So the meek do not race to self-defense. Why should they? The God of the Universe defends them, and in that shelter, they rest from the folly of mere human opinion. Of course they share the truth as they understand it, but it is a tempered truth. The still, small voice of God requires little amplification.

I have caused unnecessary suffering to others due to my lack of meekness. I have often not understood the power of my voice, and in frustration have turned it up mercilessly. That has seared the saints at times, much to my shame. Wise shepherds and sheep alike have told me this truth until I have understood it. Change takes longer.

Change requires suffering, getting and staying low before the Crucified until the heart beats and voice speaks in sync with His own. Christoph Schonberg writes of the Virgin Mary, the original Christ-bearer who is in turn a model for all Christians: ‘Mary triumphs, not with a sword in her hand, but with a sword in her heart.’

My sword is a daily reminder of the hurt I have caused others, and can still cause them, due to meekness’ lack. So I seek Him daily for the sword that pricks, the meekness that restrains, the Mercy that looses my heart and tongue as He wills.

The meek trust Mercy, and possess a quiet confidence. St. Faustina writes:

‘When my intentions are not recognized but rather condemned, I am not too much surprised…Truth will not die, and the wounded heart will regain peace in due time, and my spirit is strengthened through adversities…When I have regained my equilibrium, I say more.’ (511)

The meek trust in part the truth as they understand it; they trust in full the Truth of Mercy. All is His, and everything He has is ours.

‘Come to me, all you who are weary and burdened, and I will give you rest. Take my yoke upon you, and learn from Me, for I am meek and humble in heart, and you will find rest for your souls. For my yoke is easy and my burden is light.’ (Matt. 11:28-30)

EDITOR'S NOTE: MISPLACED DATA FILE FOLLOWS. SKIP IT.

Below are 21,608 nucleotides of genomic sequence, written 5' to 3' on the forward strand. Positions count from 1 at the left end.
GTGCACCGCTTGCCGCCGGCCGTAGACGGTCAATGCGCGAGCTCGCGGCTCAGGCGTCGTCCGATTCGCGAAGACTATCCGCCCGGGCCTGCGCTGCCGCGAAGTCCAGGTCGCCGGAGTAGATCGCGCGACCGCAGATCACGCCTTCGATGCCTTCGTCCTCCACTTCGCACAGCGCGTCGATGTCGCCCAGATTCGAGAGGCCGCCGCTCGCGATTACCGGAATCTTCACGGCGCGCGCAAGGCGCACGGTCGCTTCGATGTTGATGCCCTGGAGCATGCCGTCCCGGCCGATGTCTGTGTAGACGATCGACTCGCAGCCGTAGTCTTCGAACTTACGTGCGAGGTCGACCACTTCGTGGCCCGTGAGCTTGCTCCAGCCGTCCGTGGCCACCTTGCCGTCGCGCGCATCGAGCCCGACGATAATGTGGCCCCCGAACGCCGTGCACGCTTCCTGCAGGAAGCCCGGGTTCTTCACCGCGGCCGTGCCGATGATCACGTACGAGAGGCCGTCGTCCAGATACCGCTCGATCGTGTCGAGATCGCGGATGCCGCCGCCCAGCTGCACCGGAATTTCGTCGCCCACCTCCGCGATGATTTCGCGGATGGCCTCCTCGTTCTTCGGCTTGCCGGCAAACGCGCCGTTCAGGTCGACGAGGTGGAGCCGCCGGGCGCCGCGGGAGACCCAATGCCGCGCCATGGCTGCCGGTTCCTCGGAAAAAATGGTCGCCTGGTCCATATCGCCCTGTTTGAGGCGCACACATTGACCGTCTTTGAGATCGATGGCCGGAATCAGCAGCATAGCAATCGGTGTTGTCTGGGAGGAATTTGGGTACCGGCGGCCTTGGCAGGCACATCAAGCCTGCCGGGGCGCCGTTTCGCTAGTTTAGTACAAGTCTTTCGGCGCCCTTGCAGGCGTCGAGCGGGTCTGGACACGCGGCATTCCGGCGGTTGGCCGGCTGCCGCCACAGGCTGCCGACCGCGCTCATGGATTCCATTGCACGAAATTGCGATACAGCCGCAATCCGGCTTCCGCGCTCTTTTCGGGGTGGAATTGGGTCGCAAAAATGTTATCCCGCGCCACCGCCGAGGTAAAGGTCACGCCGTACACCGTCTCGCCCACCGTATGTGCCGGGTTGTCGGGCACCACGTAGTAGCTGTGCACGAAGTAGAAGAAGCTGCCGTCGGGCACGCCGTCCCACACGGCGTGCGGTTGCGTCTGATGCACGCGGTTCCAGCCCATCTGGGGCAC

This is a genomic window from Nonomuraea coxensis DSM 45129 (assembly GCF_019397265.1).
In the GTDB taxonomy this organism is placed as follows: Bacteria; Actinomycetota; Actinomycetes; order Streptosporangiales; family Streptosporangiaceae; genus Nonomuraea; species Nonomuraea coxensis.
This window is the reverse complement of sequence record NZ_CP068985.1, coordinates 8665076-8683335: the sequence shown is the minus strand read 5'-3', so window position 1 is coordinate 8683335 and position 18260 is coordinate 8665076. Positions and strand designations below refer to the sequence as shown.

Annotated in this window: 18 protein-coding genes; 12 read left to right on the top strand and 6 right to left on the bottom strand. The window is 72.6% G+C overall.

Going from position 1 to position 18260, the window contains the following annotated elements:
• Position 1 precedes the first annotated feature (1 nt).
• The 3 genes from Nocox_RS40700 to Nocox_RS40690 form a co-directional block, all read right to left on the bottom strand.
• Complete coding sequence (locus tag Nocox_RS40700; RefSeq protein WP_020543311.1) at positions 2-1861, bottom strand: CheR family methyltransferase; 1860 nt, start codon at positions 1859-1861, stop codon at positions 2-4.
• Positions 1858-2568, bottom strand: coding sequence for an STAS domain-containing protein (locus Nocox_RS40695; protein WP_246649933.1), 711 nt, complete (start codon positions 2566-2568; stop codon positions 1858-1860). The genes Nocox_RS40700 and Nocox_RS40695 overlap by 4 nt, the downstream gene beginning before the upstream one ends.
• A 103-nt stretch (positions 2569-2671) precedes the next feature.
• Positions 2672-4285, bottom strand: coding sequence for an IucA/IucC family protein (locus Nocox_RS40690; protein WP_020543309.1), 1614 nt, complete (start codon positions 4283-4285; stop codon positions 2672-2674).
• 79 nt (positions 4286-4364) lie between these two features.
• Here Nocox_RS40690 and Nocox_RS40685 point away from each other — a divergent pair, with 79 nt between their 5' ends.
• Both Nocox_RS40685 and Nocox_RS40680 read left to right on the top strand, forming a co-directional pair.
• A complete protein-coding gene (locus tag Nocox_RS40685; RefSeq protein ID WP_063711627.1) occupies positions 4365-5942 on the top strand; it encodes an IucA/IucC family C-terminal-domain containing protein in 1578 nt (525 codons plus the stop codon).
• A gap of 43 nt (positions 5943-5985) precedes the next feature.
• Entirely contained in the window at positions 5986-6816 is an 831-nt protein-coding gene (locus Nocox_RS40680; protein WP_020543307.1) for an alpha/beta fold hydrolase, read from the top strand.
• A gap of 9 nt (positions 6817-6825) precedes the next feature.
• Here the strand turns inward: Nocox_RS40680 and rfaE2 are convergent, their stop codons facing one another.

‘Jesus gave me to know the depth of His meekness and humility and to understand that He clearly demanded the same of me.’ (758)

‘In Your Mercy, make us meek, O God. Truth burns in our hearts; temper it with Mercy. May our words convey a heart founded on Your meekness and humility. May less prove to be more in our efforts to convey Your truth to others. Show us how to pierce hearts with a few well-aimed and timed arrows. Make us meek warriors through Your Mercy.’

Author’s note – Each day’s entry is based a passage from St Faustina’s diary. The passage entry is the number in parentheses at the end of each opening quote or simply a page number in parenthesis. Diary of St Maria Faustina Kowalska – Divine Mercy in My Soul (Association of Marion Helpers, Stockbridge, MA 01263) is available through the publisher or Amazon.com.

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Humility and Mercy

Day 26 of our 40 Days of Mercy Fast

Humility and Mercy

‘God has surrounded me with His special Mercy precisely because I am the weakest of all people.’ (1099)

‘Humility is nothing but the truth.’ (1502)

Mercy opens our eyes to the Creator who upon the Cross gave us everything. Mercy opens our eyes to the magnificence of our God.

In the light of His splendor, our only honest response is humility. He created all yet we are but one of a billion created beings—humbling. He never sinned yet He gave up everything to free us from our sin—humbling. Forgiven by His Water, enlivened by His Blood, we still sin, denying Him in thought, word and deed—humbling. Divine Mercy alone sustains us—humbling.

Humility is nothing but the truth. St. Faustina said nearly all we need to know about humility in those six words. It results from knowing who God is and who we are in light of Him. When Almighty Mercy courses through an increasingly self-aware soul, we grow in humility. Truth breeds humility, humility is sustained by Truth.

Fixed on the Author and Finisher of our human destinies, we come to a startling revelation. We are not mostly beast; we bear His image. The Creator and Redeemer of the Universe made us human in His likeness. We represent Him on earth in these beautiful, broken frames. Nearly unfathomable. Humility alone makes it possible to accept God’s call upon our humanity to reflect His glory.

We look at the true image of God in Jesus Christ and we witness humility. He who possessed all power surrendered that power to be reconciled to us. We used our created power to resist Him in self-defense. He poured out His power to give us Mercy, the grace to lay down our arms until we rest in His.

‘Humility, humility and ever humility, as we can do nothing of ourselves; all is purely and simply God’s grace.’ (55)

Jesus embodies humility; His life commands that power be judged solely by whether it empowers others to love.

And so we take our places in God’s Church, less inclined to judge others as worse sinners. Our eyes barely see others’ faults in light of the Mercy gazing upon our beauty and our brokenness. The more weakness, the greater the divine strength; with heightened misery, Mercy rising…